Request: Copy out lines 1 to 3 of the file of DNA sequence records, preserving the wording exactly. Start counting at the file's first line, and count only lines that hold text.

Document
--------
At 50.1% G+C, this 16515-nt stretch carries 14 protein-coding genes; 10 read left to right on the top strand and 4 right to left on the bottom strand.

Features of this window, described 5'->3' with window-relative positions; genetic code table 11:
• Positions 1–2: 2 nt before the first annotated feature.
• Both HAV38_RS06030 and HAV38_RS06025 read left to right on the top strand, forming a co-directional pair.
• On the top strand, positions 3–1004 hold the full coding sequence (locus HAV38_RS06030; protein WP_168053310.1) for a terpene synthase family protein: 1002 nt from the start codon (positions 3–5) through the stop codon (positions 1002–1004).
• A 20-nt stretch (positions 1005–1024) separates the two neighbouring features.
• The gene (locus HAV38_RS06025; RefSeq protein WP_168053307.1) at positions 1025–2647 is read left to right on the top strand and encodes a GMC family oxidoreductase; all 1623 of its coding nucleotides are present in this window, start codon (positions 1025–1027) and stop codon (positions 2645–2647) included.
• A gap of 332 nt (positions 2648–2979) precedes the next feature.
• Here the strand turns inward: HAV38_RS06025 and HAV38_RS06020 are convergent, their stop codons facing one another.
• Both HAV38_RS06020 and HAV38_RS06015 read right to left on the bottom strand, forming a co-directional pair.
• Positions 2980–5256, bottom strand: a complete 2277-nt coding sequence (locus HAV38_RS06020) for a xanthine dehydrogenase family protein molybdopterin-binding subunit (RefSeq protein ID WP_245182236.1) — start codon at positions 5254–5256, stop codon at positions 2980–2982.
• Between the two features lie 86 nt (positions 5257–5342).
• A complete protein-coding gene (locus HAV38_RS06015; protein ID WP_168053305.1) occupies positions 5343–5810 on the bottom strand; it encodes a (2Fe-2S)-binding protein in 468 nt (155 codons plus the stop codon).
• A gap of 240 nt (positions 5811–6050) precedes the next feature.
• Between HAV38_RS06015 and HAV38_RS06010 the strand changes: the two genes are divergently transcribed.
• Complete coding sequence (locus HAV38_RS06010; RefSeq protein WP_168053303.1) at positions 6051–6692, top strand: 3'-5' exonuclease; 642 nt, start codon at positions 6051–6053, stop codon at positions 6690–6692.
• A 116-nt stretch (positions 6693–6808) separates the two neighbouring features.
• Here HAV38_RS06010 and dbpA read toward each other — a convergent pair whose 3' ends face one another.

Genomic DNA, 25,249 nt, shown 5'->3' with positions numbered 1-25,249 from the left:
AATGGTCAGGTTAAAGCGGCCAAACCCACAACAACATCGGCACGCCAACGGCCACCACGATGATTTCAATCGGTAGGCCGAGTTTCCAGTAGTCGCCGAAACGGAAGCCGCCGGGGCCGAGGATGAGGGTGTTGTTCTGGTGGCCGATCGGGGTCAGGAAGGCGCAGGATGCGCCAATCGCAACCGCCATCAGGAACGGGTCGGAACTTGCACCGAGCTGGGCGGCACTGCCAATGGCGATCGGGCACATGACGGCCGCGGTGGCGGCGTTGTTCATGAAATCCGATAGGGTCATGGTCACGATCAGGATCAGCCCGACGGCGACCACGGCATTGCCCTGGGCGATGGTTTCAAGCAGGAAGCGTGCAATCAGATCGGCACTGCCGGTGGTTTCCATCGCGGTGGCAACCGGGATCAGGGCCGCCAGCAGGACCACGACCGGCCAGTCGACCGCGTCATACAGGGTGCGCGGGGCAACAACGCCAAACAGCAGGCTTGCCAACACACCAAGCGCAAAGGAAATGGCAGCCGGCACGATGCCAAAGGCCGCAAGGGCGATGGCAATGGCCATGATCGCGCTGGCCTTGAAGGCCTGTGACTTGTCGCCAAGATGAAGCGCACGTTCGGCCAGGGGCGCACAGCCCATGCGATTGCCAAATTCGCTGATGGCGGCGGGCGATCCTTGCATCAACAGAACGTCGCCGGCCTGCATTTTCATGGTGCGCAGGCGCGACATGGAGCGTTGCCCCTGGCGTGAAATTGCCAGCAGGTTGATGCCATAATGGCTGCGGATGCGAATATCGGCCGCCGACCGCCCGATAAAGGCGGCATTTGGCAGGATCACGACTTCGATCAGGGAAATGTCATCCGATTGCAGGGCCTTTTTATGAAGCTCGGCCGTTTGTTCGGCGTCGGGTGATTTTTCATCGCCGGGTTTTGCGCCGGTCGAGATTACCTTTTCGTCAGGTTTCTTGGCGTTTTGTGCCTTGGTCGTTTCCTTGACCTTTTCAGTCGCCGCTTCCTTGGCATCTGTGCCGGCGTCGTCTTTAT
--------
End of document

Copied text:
At 50.1% G+C, this 16515-nt stretch carries 14 protein-coding genes; 10 read left to right on the top strand and 4 right to left on the bottom strand.

Features of this window, described 5'->3' with window-relative positions; genetic code table 11:
• Positions 1–2: 2 nt before the first annotated feature.